Pulmonary embolism: Assessment of patients later in life
How does patient age influence the diagnostic approach to pulmonary embolism (PE)?
PE is a common, treatable, but potentially fatal condition that demands accurate diagnosis and management. PE is the third leading cause of cardiovascular mortality in North America, with an age-and sex-adjusted estimated incidence of 21 to 69 per 100,000 persons per year in population-based studies.[1,3] It is estimated that PE causes 5% to 10% of all in-hospital deaths. [3-5] PE has a hospital mortality rate as high as 30%, but mortality falls to near 8% if the condition is diagnosed and treated appropriately.[5,7]
Patient age is consistently a staistically significant univariate predictor for PE across prospective cohort studies of patients with suspected PE. [8-11] This is consistent with population-based epidemiologic data demonstrating an increased incidence of PE with age.  This may be explained by a higher incidence of other risk factors for venous thromboembolism, including malignancy, surgical procedures, and immobilization, in older patients. Hence, patient age should influence the diagnostic approach to suspected PE in that older patients have a higher pretest probability of PE than do younger patients.
Recent publications have established the saPEty of a number of diagnostic approaches to patients with suspected PE. [12-14] All of these approaches involve combining clinical pretest probability assessment and noninvasive diagnostic imaging. Perhaps the most widely accepted approach is to assign pretest probability by clinical assessment–by using overall diagnostic impression or an explicit clinical model–followed by ventilation-perfusion scan.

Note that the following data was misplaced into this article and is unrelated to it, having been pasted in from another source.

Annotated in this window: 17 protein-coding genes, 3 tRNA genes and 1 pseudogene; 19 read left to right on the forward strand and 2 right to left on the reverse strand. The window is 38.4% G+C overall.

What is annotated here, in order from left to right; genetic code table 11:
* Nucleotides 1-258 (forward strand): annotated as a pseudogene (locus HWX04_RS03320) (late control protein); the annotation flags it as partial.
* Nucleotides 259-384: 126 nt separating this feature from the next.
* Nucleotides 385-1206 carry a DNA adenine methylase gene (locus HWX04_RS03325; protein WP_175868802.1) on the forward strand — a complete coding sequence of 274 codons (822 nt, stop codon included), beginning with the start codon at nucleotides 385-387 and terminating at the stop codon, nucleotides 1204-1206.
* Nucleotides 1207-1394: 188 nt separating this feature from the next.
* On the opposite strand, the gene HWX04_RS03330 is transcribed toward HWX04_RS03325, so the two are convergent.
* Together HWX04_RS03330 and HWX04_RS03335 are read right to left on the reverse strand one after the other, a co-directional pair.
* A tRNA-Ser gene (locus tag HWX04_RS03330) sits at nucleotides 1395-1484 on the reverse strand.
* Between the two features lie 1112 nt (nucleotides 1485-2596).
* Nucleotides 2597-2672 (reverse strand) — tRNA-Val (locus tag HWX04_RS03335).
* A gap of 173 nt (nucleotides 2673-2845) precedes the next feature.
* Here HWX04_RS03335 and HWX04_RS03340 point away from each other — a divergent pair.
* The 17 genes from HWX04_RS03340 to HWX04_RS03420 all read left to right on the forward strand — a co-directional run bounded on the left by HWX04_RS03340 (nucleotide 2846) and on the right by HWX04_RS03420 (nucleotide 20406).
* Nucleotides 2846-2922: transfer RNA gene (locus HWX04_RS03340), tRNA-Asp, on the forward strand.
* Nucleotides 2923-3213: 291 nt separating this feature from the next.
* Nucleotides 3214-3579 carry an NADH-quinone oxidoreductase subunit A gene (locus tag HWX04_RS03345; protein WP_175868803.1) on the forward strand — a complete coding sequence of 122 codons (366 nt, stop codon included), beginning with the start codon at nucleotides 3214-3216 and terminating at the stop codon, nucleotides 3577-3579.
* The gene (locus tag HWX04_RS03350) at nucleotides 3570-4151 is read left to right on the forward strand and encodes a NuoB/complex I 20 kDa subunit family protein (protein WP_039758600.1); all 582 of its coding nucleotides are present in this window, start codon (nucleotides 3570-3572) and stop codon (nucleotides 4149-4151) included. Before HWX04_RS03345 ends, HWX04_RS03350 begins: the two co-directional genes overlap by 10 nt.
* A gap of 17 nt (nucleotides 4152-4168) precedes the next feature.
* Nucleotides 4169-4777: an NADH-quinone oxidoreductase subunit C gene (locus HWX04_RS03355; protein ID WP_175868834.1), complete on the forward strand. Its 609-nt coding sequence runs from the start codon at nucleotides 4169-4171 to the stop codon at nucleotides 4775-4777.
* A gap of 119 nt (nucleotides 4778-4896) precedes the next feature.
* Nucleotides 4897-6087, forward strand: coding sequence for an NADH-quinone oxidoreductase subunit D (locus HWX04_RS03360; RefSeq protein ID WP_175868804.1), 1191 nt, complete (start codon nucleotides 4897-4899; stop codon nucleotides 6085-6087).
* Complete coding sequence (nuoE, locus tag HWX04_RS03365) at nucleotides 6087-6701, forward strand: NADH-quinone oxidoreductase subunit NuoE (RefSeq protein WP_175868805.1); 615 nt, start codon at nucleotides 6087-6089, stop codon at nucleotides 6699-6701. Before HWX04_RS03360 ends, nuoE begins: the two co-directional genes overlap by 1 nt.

A normal scan result saPEly excludes the diagnosis of PE.  If the lung scan indicates high probability, the diagnosis of PE can be made with over 90% certainty if the clinical suspicion for PE is moderate or high.  If the clinical likelihood of PE is low, patients with high-probability lung scan results should undergo confirmatory testing with either pulmonary angiography or spiral CT.
If the lung scan result is non- high-probability, additional testing is required to confirm or exclude the diagnosis of PE. Historically, it has been recommended that patients with non-high-probability lung scan results should undergo pulmonary angiography.  Although this is an effective way to confirm or exclude PE, it is not practical in many centers and has other limitations, such as the risk of morbidity and mortality associated with the procedure.
In recent years, much attention has focused on the use of noninvasive tests for deep venous thrombosis (DVT) in patients with suspected PE who have non-high-probability lung scan results. The rationale for this approach is that the current management of DVT and PE is similar. If noninvasive testing confirms DVT, appropriate antithrombotic therapy can be initiated without the need to conclusively demonstrate PE by angiography. If noninvasive testing for proximal DVT is negative, it is reasonable to withhold antithrombotic therapy because such patients are potentially at relatively low risk for additional emboli.
The safety of using serial ultrasound imaging was demonstrated in a Canadian study.  Patients with a low or moderate clinical pretest probability for PE who had non-high-probability lung scan results and initial negative ultrasonographic results were safely followed with serial ultrasonography without the need for anticoagulants or pulmonary angiography.
In conclusion, patient age should influence pretest probability assessment, but once a pretest probability is assigned, the approach to older patients should be no different than that for younger patients.
MARC RODGER, MD, FRCP(C), Msc Assistant professor of medicine, University of Ottawa Faculty of Medicine; associate scientist, clinical epidemiology unit, Ottawa Health Research Institute; and medical director, thrombosis assessment and treatment unit, Ottawa Hospital General campus, Ontario.
PHILIP S. WELLS, MD, MSc Associate professor of medicine, department of epidemiology and community medicine; chief, division of hematology, University of Ottawa Faculty of Medicine; and director, thrombosis assessment and treatment unit, Ottawa Hospital Civic campus, Ontario.
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